It's really interesting you mentioned this because I find whenever I dwell on things too much and get consumed with anxiety over a pain or twinge it just gets worse, however when I'm distracted I tend to forget about my problems and the pains relent. The mind does play a big role in recovery from these collapses and operations, and also in living with the condition day to day. However I'm certainly not saying it's all in the head !! which I hear from far too many doctors.

lee18 wrote:
It's amazing how strong your mind can work to convince yourself you have a pain, yet when i'm out with my mates or concentrating on something else then the pain goes.
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Macca Reply with quote
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Joined: 01 Sep 2008
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PostPosted: Mon Sep 01, 2008 10:08 pm    Post subject:
 
My husband has his first SP 5 days ago, one week before we were due to leave for France for 8 months! From here in NZ that's 4 flight, 2 domestic of approx 90 minutes and 2 long haul of 11/12 hours each. He is out of hospital now after 2 days on a chest drain, and has been given mixed info about when it could be safe to fly.
His specialist said 3 or 4 weeks initially while the doctor that dischrged him from hospital said 6 weeks. From what I understand it's a relatively arbitrary number that they would say to everyone, as the British CAA have 2 weeks on their website, as does British Airways.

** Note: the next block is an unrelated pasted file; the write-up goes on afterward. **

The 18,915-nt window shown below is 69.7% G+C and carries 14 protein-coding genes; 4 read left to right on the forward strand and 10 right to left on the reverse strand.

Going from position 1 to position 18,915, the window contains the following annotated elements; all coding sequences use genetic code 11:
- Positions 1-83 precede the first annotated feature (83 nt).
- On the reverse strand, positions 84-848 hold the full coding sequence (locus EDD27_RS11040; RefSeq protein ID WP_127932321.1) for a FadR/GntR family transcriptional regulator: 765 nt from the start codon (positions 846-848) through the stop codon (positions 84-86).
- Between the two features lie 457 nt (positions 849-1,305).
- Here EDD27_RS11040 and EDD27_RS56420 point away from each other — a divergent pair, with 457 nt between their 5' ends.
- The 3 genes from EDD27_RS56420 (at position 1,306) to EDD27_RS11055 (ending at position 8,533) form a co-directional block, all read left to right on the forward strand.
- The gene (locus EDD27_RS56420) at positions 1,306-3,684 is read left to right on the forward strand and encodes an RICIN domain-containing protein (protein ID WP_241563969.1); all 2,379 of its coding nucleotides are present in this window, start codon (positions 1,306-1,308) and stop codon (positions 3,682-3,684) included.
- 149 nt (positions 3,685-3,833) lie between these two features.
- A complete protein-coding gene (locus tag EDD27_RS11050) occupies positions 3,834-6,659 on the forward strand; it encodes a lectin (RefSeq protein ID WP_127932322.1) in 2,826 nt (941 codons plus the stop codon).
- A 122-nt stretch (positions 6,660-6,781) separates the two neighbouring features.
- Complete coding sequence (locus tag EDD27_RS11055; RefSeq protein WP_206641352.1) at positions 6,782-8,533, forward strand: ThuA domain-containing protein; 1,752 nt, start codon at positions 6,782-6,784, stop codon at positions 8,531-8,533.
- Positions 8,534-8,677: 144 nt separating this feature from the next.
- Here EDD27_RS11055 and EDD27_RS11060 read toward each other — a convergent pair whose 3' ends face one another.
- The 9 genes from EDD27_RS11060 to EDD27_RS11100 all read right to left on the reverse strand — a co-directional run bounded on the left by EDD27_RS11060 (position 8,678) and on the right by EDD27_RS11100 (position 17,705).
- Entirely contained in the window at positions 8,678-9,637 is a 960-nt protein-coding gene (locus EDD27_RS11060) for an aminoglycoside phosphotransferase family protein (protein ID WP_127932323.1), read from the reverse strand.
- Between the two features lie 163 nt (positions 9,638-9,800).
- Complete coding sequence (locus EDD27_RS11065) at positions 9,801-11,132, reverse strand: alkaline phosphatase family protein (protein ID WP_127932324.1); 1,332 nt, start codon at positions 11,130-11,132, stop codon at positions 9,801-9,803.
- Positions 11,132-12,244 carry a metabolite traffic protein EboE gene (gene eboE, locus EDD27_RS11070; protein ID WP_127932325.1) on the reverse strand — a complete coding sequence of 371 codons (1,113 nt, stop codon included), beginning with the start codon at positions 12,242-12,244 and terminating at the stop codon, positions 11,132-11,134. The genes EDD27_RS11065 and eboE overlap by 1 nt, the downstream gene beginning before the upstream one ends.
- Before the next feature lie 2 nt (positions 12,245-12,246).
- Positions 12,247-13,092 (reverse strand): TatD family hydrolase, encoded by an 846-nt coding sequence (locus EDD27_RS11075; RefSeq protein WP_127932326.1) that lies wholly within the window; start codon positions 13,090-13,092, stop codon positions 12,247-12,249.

He's pretty anxious to get over there as he has committments there already, but obviously we don't want to endanger his health.

Any advice from experienced people would be really welcome!
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Hazz Reply with quote
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Joined: 12 May 2008
Posts: 210
Location: Florida

PostPosted: Tue Sep 02, 2008 4:34 am    Post subject:
 
I would think 2 weeks is cutting it close. It takes time to heal.
Just let the flight staff know He just got over a SP.
I do not know of someone with our problems dieing from a SP.
We all can say this tho. They are in no means fun. Laughing
Look into some good health insurance just in case He might have to go to a hospital.
Good Luck Wink
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brian Reply with quote
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Joined: 19 Aug 2007
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Location: NC, US

PostPosted: Sat Aug 15, 2009 8:54 pm    Post subject:
 
Rossoe wrote:
It's really interesting you mentioned this because I find whenever I dwell on things too much and get consumed with anxiety over a pain or twinge it just gets worse, however when I'm distracted I tend to forget about my problems and the pains relent. The mind does play a big role in recovery from these collapses and operations, and also in living with the condition day to day. However I'm certainly not saying it's all in the head !! which I hear from far too many doctors.

lee18 wrote:
It's amazing how strong your mind can work to convince yourself you have a pain, yet when i'm out with my mates or concentrating on something else then the pain goes.



It's funny. I feel pains in my lungs while I'm reading in these forums. My brain must get pain flashbacks from reading the experiences of others.